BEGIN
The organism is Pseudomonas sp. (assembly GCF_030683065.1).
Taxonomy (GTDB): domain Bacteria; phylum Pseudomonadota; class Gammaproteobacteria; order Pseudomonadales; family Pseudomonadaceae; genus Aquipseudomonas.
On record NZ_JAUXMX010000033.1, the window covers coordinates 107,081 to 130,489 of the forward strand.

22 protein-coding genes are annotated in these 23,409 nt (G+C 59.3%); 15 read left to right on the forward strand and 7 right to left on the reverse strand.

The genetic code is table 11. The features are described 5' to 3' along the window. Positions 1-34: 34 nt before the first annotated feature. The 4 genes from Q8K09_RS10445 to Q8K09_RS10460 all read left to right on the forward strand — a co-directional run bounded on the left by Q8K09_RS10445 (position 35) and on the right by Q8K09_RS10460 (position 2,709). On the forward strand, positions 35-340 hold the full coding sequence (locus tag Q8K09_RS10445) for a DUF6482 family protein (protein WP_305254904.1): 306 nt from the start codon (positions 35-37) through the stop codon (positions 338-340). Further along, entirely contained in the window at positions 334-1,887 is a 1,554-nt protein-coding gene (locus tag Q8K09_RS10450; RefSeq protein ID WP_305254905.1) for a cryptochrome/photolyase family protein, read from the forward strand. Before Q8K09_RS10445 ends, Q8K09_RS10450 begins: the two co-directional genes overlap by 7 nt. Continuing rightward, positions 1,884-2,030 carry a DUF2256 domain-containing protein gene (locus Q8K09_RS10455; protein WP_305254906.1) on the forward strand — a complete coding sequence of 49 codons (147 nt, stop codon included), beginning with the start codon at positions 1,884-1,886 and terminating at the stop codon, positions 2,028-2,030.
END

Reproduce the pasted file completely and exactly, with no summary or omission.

The organism is Pseudomonas sp. (assembly GCF_030683065.1).
Taxonomy (GTDB): domain Bacteria; phylum Pseudomonadota; class Gammaproteobacteria; order Pseudomonadales; family Pseudomonadaceae; genus Aquipseudomonas.
On record NZ_JAUXMX010000033.1, the window covers coordinates 107,081 to 130,489 of the forward strand.

22 protein-coding genes are annotated in these 23,409 nt (G+C 59.3%); 15 read left to right on the forward strand and 7 right to left on the reverse strand.

The genetic code is table 11. The features are described 5' to 3' along the window. Positions 1-34: 34 nt before the first annotated feature. The 4 genes from Q8K09_RS10445 to Q8K09_RS10460 all read left to right on the forward strand — a co-directional run bounded on the left by Q8K09_RS10445 (position 35) and on the right by Q8K09_RS10460 (position 2,709). On the forward strand, positions 35-340 hold the full coding sequence (locus tag Q8K09_RS10445) for a DUF6482 family protein (protein WP_305254904.1): 306 nt from the start codon (positions 35-37) through the stop codon (positions 338-340). Further along, entirely contained in the window at positions 334-1,887 is a 1,554-nt protein-coding gene (locus tag Q8K09_RS10450; RefSeq protein ID WP_305254905.1) for a cryptochrome/photolyase family protein, read from the forward strand. Before Q8K09_RS10445 ends, Q8K09_RS10450 begins: the two co-directional genes overlap by 7 nt. Continuing rightward, positions 1,884-2,030 carry a DUF2256 domain-containing protein gene (locus Q8K09_RS10455; protein WP_305254906.1) on the forward strand — a complete coding sequence of 49 codons (147 nt, stop codon included), beginning with the start codon at positions 1,884-1,886 and terminating at the stop codon, positions 2,028-2,030.